There is an enormous resource of talented, high-end lawyers who left lucrative positions at he best firms in the United States to raise children. Over the
years, there has been much debate about
the trajectory of a woman’s career in law
as it relates to having a family. Traditionally—as unfair and outdated as it is—the
questions female attorneys considering
motherhood ask themselves have been:
Should I have children now? Should I
wait until becoming a partner? Will children hurt my career opportunities?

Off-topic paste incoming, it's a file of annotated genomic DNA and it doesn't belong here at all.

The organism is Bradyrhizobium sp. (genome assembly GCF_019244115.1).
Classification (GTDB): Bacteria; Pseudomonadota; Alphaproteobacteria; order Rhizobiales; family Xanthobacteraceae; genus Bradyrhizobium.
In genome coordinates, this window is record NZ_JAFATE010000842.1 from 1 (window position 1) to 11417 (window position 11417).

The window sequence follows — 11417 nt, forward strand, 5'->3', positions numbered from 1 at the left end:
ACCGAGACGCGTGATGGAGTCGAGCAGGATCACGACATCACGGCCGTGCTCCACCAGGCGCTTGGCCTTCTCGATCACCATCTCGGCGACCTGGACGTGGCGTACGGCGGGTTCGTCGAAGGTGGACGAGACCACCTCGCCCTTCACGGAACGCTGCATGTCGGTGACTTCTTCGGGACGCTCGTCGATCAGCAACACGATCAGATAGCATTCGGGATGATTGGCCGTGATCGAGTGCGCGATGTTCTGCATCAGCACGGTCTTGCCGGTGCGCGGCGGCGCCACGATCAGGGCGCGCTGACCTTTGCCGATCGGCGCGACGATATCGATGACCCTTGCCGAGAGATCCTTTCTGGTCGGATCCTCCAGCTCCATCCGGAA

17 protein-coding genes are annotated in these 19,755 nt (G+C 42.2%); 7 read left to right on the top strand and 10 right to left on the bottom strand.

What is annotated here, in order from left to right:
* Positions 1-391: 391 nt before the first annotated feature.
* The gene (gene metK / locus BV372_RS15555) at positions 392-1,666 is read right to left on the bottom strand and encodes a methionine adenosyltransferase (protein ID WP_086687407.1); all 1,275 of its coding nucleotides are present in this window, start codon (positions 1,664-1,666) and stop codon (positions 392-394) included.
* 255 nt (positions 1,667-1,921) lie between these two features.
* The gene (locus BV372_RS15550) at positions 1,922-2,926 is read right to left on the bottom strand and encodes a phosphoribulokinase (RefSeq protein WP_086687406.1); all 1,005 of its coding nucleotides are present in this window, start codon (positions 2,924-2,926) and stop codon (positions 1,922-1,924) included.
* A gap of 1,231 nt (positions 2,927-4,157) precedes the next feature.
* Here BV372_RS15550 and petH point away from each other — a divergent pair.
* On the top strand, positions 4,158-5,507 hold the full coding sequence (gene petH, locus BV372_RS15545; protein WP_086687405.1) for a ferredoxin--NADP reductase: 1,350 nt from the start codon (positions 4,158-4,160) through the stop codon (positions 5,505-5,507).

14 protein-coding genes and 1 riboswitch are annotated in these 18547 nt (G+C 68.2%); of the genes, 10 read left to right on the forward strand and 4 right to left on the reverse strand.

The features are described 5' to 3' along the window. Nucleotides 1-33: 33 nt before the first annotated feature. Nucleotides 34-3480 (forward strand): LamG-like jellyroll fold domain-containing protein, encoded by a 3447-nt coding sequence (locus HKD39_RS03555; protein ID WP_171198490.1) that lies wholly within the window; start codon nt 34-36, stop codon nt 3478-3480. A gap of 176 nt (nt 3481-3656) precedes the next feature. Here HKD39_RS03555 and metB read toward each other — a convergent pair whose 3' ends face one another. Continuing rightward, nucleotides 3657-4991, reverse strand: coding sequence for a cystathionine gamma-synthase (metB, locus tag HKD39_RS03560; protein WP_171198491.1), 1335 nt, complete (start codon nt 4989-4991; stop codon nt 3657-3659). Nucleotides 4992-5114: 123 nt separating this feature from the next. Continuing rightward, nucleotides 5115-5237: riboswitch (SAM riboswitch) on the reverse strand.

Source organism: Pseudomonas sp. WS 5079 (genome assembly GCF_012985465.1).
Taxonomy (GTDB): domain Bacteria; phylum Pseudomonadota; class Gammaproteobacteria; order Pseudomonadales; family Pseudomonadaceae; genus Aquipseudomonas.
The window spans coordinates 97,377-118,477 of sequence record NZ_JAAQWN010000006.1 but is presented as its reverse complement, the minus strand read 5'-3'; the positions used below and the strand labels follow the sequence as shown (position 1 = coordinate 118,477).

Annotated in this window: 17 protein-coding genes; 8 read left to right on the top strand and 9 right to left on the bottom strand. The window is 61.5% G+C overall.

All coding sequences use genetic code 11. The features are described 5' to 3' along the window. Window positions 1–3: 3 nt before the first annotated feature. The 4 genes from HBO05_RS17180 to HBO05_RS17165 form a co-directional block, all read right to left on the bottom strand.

Popular culture, for all its generalizations and inaccuracies, has accurately documented, if not supported, this
dilemma. After all, Miranda Hobbs, a
prominent corporate attorney in New
York on HBO’s series “Sex in the City,”
ultimately had to quit her partnership to
raise her son. Or consider “How to Get
Away with Murder’s” Analise Keaton,
who, because of her private criminal
defense practice, could never make time
to have children. If art imitates life, then
one thing is certain: historically, motherhood and the law don’t go together.
By Geoffrey R. Morgan
Can boutique law
firms help keep
working mothers in
the legal profession?